It was a ridiculously hot afternoon. I was in the passenger seat of my photographer friend’s car. We were driving back from the Melbourne suburb of Melton after attending the Reclaim Australia rally against the building of an Islamic school and a counter rally against racism. 

“Any news about what we just saw?” he asked. 

I grabbed the phone. The headline read: “Melton protests: Pro and anti-Muslim groups clash”. The sub-editor who wrote the headline clearly standing next to me among crowds shouting and jostling and swearing and throwing punches.  

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From where I stood, Islam was strangely absent in all but name. 

I spent much of the day in the Muslim-hater’s section, within eye shot of the ute on whose back the speakers stood. 

The MC, Rosalie Crestani (a local councillor from Casey and Deputy of the Rise-Up Australia Party), started by mentioning the traditional owners of the land on which we stood. Quite a few people squirmed. But soon they were cheering when she welcomed all real Aussies whom she described as people who (amongst other things) enjoyed bacon and opposed religious slaughter. You’d think they were protesting against a synagogue. 

Crestani introduced Reclaim Australia representative John Bolton. I couldn’t help but notice his distinctly English accent. Bolton reminded us about the need for every Australian to “vilify, insult, denigrate and put down Islam … five times a day if you can remember”.  

On the allegedly pro-Islam side were an assortment of hard-Left unionists, anarchists and socialists from various factions. Separating the two sides were a line of police, including quite a few on horseback. The horses made contributions not only to our overall security but also to increased carbon emissions. The footwear of protesters and reporters couldn’t avoid the sh*t on the ground.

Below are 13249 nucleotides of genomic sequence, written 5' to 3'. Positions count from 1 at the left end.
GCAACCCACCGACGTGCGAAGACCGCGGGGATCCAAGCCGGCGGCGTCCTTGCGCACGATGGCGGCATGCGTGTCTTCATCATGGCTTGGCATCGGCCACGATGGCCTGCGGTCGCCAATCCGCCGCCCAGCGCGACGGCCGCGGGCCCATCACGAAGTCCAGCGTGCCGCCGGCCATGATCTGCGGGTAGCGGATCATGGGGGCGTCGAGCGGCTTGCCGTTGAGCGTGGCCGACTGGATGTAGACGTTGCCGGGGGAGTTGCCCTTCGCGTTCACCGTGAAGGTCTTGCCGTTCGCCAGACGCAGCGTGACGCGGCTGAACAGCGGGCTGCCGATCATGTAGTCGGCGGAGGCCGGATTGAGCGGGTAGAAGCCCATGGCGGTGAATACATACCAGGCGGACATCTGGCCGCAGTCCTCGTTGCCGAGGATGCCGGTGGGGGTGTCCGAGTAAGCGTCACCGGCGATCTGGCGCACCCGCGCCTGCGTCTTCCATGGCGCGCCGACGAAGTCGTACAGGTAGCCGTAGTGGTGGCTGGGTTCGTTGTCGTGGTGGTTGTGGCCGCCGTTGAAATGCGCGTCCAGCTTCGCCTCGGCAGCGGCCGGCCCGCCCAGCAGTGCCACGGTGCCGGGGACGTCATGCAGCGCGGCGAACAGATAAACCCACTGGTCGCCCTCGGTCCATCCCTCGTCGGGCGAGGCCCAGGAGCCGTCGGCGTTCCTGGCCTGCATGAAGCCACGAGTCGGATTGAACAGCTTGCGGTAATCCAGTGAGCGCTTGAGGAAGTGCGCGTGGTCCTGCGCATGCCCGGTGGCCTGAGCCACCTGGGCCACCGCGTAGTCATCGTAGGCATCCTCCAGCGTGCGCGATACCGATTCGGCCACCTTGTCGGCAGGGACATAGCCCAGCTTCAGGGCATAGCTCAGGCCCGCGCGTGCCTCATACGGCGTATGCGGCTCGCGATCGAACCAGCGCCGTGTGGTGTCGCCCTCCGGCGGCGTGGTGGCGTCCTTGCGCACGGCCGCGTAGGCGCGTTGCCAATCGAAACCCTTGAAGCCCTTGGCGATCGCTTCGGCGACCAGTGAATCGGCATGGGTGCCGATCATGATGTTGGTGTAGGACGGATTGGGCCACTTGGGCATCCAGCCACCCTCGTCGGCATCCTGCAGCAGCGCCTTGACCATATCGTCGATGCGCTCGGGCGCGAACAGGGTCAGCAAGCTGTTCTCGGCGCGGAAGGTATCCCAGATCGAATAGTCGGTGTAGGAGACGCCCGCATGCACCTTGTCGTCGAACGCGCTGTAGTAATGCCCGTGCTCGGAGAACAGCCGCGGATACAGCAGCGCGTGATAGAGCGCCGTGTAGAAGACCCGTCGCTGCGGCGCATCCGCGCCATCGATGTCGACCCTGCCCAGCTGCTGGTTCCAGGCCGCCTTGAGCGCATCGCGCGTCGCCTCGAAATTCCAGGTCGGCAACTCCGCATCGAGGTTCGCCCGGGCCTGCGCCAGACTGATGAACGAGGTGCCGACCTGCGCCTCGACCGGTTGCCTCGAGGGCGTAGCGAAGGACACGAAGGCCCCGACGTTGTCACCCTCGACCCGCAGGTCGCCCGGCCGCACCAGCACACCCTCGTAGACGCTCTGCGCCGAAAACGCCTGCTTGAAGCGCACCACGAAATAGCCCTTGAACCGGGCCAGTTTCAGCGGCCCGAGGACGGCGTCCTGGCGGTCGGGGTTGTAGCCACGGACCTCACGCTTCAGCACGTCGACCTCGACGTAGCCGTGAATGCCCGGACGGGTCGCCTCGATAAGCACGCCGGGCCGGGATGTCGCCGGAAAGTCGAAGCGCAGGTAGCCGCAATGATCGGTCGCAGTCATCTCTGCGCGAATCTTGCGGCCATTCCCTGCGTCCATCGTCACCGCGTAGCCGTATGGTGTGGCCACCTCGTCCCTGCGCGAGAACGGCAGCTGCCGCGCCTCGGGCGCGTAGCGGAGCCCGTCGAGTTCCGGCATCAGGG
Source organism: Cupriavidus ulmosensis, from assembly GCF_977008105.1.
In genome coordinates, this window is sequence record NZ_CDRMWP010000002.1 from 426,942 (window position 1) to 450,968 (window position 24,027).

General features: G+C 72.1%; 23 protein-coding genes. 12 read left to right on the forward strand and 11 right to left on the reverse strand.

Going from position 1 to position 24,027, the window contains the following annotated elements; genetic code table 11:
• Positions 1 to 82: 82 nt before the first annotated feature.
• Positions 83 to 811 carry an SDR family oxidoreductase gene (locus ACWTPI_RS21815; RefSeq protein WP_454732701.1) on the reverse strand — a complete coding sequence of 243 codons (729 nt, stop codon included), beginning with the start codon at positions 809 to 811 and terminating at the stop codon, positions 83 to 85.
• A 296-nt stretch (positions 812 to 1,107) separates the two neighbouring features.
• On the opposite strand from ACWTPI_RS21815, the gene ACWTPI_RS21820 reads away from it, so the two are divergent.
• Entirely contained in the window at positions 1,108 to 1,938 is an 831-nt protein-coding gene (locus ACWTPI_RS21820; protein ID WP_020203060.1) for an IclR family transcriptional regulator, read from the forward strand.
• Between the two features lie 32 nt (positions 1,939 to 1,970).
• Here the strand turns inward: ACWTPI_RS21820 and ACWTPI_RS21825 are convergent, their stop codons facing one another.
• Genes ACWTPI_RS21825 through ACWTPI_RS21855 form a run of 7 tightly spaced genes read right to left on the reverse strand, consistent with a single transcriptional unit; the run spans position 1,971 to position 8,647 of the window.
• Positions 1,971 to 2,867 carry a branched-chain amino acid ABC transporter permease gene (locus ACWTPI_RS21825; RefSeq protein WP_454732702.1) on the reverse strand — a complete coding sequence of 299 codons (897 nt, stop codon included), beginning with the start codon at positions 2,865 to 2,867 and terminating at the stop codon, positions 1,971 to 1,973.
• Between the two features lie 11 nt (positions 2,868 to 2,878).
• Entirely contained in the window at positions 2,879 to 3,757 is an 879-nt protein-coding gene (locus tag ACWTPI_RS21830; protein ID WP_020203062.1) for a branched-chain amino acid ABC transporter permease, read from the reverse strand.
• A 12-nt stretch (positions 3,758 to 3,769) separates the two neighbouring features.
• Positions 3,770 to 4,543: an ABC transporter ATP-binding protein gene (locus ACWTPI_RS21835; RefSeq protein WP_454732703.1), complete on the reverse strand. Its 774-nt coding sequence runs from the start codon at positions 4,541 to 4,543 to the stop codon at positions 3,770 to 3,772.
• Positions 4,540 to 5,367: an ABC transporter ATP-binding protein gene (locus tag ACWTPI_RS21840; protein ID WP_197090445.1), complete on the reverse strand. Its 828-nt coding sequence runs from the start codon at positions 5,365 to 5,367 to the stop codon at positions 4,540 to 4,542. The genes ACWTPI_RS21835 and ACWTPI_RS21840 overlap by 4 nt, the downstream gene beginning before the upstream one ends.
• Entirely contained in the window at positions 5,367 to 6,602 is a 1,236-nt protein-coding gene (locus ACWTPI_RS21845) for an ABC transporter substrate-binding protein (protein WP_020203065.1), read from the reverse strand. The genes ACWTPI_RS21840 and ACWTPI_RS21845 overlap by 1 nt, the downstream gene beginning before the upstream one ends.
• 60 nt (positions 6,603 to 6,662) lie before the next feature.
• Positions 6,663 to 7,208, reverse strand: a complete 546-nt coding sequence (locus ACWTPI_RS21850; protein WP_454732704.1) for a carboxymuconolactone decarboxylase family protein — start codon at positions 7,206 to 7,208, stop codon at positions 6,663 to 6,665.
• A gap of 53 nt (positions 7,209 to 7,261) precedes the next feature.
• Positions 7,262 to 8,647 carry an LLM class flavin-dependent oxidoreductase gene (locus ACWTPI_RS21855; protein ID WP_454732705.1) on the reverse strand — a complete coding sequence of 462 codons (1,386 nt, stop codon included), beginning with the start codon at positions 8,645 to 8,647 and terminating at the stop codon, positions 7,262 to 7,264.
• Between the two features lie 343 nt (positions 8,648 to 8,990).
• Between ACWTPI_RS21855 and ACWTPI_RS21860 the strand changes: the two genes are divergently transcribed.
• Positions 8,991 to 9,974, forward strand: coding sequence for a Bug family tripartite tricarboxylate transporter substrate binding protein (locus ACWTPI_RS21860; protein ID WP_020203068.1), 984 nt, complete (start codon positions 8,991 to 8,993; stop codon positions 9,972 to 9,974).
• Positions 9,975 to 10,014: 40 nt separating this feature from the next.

And I had trouble avoiding the sh*t broadcast from the loud halers, including on the “my” side. I imagined the content of pro-Islam speeches would include references to how all Australians have the right to worship in this land. And about how the human rights of asylum seekers being respected. Instead I heard tirades against capitalism and against the “bosses”, calls for a workers’ revolution. 

It’s unlikely that Melton mosque parishioners are all hardened socialists and/or anarchists. A fair few would be self-employed – professionals, shopkeepers, tradesmen and women. Muslim bosses buttering the bread of fellow Australians, paying taxes and donating some money to the mosque. Not the sort of bosses I’d like to see overthrown. 

I appreciate that there are people who felt strongly enough about the issue to spend a Sunday in the Melbourne heat facing the ire of neo-Nazis, bigots, halal-certification-phobes and theocrats. I don’t appreciate that some of these people turned up itching for a brawl, yearning to throw a few punches and behaving at times in a manner even worse than the far-Right. We see enough brawls inside mosques at election time.